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Have you ever felt “I don’t belong here?”

You might have, perhaps in a few social gathering

or some kind of groups.

 

Here, I am talking about the persistent sense of

“I am not here”. Or in some case,

“I don’t want to be here.”

 

There are a number of people who feel this way.

Certainly, I have.

Many of us had the unstable childhood

or have experienced some kind of

childhood trauma. We didn’t feel safe.

 

There are also Highly Sensitive People

who might feel this way “I don’t belong”

or “I don’t deserve to be here”.

 

HSPs are extremely sensitive

to all kinds of stimuli; sound, scent,

light, sight, violence, touch, taste,

chemical, caffeine, smoke, medication,

temperature, pain, dust, vibration, etc.

 

We are very sensitive to the slightest

change of environment, people’s needs

and emotions, relationships, etc.

 

We also tend to think everything thoroughly.

Wanting to make a good decision,

sometimes we need more time to make up

our mind before taking actions.

 

Some highly sensitive children grow up

with a warm supportive environment

with their family members and caretakers.

 

Others grow up with the unsupportive

environment or even experience mocking,

bullying, and abuse.

 

We may become a victim,

an endurer or an over-achiever,

constantly seeking approvals.

 

 

 

 

The book “Highly Sensitive Person

was written by Dr. Elaine Aron,

a research psychologist in New York.

 

Until she published this book,

HSP has not been seen as

a trait that we are born with.

 

They were sometimes mistaken

as “neurotic” as the functional

mental disorders.

 

Only recently, I made a peace with

this idea that I am one of HSPs.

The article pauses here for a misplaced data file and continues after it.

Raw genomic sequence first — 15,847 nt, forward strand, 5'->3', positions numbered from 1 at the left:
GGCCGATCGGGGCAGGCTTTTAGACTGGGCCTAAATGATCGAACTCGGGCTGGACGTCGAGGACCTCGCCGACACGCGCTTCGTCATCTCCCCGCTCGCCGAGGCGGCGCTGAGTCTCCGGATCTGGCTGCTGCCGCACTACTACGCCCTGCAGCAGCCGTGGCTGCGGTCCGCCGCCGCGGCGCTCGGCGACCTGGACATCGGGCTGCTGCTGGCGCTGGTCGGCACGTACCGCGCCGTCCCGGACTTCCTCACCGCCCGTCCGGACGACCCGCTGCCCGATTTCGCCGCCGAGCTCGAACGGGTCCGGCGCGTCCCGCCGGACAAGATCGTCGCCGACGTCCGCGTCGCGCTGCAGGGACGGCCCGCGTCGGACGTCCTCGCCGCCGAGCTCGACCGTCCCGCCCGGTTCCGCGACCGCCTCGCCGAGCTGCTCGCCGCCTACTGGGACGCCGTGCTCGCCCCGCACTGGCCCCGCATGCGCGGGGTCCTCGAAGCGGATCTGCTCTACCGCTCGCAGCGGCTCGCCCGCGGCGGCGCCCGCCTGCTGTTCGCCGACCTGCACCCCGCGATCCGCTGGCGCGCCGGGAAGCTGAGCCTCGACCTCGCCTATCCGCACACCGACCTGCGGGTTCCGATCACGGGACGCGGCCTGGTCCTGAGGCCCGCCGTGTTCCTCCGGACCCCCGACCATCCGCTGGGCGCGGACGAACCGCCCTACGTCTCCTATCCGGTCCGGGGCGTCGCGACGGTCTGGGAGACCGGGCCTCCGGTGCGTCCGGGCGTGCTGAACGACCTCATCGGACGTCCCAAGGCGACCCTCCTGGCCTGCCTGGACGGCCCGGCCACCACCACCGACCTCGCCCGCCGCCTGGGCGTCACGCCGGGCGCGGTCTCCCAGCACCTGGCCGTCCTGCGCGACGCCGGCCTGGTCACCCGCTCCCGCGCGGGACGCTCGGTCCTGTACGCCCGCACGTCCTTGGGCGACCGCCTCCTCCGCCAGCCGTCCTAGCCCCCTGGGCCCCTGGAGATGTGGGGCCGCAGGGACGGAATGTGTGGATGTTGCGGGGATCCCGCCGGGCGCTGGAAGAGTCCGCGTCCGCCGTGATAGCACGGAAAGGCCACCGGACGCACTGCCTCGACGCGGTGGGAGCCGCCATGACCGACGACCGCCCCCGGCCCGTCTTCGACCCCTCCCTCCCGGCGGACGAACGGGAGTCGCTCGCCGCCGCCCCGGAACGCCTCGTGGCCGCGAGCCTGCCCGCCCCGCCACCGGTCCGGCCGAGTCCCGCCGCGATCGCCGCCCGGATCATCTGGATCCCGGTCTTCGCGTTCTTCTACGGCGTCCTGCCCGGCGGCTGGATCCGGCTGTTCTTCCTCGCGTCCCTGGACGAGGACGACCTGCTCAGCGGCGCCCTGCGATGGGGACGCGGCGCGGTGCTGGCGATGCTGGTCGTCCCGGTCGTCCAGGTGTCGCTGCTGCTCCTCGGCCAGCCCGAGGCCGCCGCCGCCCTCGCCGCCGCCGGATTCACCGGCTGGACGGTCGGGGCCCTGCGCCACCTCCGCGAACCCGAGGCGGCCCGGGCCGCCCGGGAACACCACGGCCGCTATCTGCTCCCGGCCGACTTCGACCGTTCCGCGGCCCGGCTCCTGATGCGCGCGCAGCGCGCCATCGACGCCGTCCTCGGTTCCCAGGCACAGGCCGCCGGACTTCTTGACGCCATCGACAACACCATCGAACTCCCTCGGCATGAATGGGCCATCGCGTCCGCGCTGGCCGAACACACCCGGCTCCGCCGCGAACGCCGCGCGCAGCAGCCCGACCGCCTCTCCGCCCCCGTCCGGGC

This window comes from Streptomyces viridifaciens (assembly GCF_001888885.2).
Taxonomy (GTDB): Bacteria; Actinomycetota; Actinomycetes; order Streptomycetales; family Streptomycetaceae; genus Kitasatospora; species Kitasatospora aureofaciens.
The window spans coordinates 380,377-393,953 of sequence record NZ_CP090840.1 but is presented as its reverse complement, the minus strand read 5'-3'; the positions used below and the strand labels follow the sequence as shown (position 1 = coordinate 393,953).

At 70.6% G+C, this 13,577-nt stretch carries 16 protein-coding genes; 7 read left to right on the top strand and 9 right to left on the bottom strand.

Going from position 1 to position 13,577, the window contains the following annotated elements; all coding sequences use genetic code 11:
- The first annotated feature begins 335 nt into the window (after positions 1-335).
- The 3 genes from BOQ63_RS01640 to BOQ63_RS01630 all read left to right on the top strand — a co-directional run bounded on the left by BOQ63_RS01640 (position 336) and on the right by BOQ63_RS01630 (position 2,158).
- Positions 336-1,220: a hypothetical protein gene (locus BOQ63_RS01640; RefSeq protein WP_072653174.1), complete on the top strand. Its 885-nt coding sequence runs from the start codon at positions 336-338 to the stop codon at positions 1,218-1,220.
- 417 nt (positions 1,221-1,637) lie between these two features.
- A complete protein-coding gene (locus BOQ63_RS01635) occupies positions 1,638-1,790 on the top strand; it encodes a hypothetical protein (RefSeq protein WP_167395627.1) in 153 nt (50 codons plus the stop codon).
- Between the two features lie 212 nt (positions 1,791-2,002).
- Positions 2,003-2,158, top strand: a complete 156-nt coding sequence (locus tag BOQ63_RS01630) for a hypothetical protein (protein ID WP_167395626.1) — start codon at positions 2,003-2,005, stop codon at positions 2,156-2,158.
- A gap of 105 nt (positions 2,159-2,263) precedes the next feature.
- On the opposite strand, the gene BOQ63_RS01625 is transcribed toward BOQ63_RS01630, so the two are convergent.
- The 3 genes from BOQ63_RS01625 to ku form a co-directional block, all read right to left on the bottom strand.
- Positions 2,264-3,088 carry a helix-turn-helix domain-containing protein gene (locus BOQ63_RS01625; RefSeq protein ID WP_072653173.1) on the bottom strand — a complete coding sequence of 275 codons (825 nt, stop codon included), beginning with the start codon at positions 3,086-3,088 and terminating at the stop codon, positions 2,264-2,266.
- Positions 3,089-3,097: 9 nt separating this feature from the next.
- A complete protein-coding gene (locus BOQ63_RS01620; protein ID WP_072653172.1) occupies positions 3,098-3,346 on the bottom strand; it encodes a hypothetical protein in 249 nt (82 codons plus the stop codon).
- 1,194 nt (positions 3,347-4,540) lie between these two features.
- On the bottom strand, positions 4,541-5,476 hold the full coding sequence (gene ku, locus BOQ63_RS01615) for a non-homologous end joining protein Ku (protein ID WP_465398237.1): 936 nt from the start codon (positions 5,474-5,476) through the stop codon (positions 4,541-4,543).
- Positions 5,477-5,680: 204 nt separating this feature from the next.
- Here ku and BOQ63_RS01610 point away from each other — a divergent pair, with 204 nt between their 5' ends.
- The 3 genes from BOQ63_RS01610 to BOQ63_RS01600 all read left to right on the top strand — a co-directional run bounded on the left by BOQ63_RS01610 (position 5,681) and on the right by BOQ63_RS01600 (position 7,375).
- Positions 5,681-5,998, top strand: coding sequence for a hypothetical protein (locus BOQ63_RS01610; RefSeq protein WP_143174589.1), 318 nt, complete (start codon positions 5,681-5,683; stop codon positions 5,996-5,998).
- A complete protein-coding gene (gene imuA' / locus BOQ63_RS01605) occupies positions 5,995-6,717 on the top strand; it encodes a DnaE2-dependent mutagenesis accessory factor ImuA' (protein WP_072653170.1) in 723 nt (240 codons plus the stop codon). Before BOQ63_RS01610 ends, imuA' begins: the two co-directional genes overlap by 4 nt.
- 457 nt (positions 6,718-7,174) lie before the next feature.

While growing up, of course,

I did not know about HSP at all.

 

When I read this book, it brought me

tremendous relief and understanding.

 

It eased all the pain of so many memories

of being very uncomfortable

with the certain events, or daily stimuli.

 

To this day, I get affected and exhausted

especially the sound, scent,

and people’s energy.  I do get physical

reactions too.

 

I need a lot of quiet downtimes alone.

It certainly affected my relationships.

 

It all made sense after I read Dr. Elaine’s book.

I started revisiting and reframing

all my experiences in the different light.

 

 

Dr. Elaine Aron describes HSPs in details

providing numerous research and interviews

she had done with her husband and her colleagues.

 

Not all the HSPs are introverts.

Not all the introverts are HSPs.

Nevertheless, I think HSPs and introverts

can be seen differently at the workplaces,

the schools, in all sorts of relationships, etc.

 

15-20% of the population and many species

on the earth are highly sensitive.

 

They most likely play the role of

noticing subtle changes

so that the species can survive.

 

For some difference in processing

the stimuli in the brain,

they take everything in the deeper level.

 

We are born that way.

 

We are “canaries in a coal mine”.

In human’s case, we HSPs tend

to think and feel deeper.

 

They feel other people’s needs and

feel urged to offer help.

We are not the ones who die first like

“canaries in a coal mine”.

 

We’ll let you know the danger

is near and we must do something.

 

Since we sense human needs

naturally and have this urge to rescue,

sometimes we become people pleasers.

 

If it turns out to the positive direction,

we serve the humanity a great deal.

 

Since we need the extra cushion to

be safe and comfortable,

we could think of and invent something

new that no one sees yet.

 

We tend to be a one who sees

and tries new things.

 

We get startled easily and we are

the ones who try to help immediately

if someone falls.

 

HSPs notice the details of everything

around them. Many of HSPs

are highly creative and artistic.